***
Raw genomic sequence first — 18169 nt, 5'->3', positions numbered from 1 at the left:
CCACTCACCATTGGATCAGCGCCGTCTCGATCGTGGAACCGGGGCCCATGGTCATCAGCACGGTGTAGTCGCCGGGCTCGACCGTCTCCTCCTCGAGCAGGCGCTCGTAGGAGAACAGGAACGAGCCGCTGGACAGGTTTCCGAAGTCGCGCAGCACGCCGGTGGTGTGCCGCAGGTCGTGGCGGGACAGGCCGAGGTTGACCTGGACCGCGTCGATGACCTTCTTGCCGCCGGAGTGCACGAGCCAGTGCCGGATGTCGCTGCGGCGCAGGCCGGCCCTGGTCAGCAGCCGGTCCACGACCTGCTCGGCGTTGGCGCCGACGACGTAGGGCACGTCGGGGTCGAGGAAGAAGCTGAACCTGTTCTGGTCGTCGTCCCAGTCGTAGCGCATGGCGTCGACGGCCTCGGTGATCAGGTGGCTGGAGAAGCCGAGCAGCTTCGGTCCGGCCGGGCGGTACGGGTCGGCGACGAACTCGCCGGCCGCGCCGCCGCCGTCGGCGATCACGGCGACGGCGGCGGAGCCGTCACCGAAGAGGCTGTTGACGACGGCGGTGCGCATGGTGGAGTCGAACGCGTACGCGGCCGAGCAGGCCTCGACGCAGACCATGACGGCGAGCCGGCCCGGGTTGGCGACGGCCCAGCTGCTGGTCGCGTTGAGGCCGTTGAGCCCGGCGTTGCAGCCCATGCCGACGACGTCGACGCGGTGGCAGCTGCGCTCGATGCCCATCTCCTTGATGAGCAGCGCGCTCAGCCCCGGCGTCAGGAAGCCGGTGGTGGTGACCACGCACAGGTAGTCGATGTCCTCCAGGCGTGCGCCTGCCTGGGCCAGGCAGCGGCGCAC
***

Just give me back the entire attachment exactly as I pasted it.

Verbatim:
Raw genomic sequence first — 18169 nt, 5'->3', positions numbered from 1 at the left:
CCACTCACCATTGGATCAGCGCCGTCTCGATCGTGGAACCGGGGCCCATGGTCATCAGCACGGTGTAGTCGCCGGGCTCGACCGTCTCCTCCTCGAGCAGGCGCTCGTAGGAGAACAGGAACGAGCCGCTGGACAGGTTTCCGAAGTCGCGCAGCACGCCGGTGGTGTGCCGCAGGTCGTGGCGGGACAGGCCGAGGTTGACCTGGACCGCGTCGATGACCTTCTTGCCGCCGGAGTGCACGAGCCAGTGCCGGATGTCGCTGCGGCGCAGGCCGGCCCTGGTCAGCAGCCGGTCCACGACCTGCTCGGCGTTGGCGCCGACGACGTAGGGCACGTCGGGGTCGAGGAAGAAGCTGAACCTGTTCTGGTCGTCGTCCCAGTCGTAGCGCATGGCGTCGACGGCCTCGGTGATCAGGTGGCTGGAGAAGCCGAGCAGCTTCGGTCCGGCCGGGCGGTACGGGTCGGCGACGAACTCGCCGGCCGCGCCGCCGCCGTCGGCGATCACGGCGACGGCGGCGGAGCCGTCACCGAAGAGGCTGTTGACGACGGCGGTGCGCATGGTGGAGTCGAACGCGTACGCGGCCGAGCAGGCCTCGACGCAGACCATGACGGCGAGCCGGCCCGGGTTGGCGACGGCCCAGCTGCTGGTCGCGTTGAGGCCGTTGAGCCCGGCGTTGCAGCCCATGCCGACGACGTCGACGCGGTGGCAGCTGCGCTCGATGCCCATCTCCTTGATGAGCAGCGCGCTCAGCCCCGGCGTCAGGAAGCCGGTGGTGGTGACCACGCACAGGTAGTCGATGTCCTCCAGGCGTGCGCCTGCCTGGGCCAGGCAGCGGCGCAC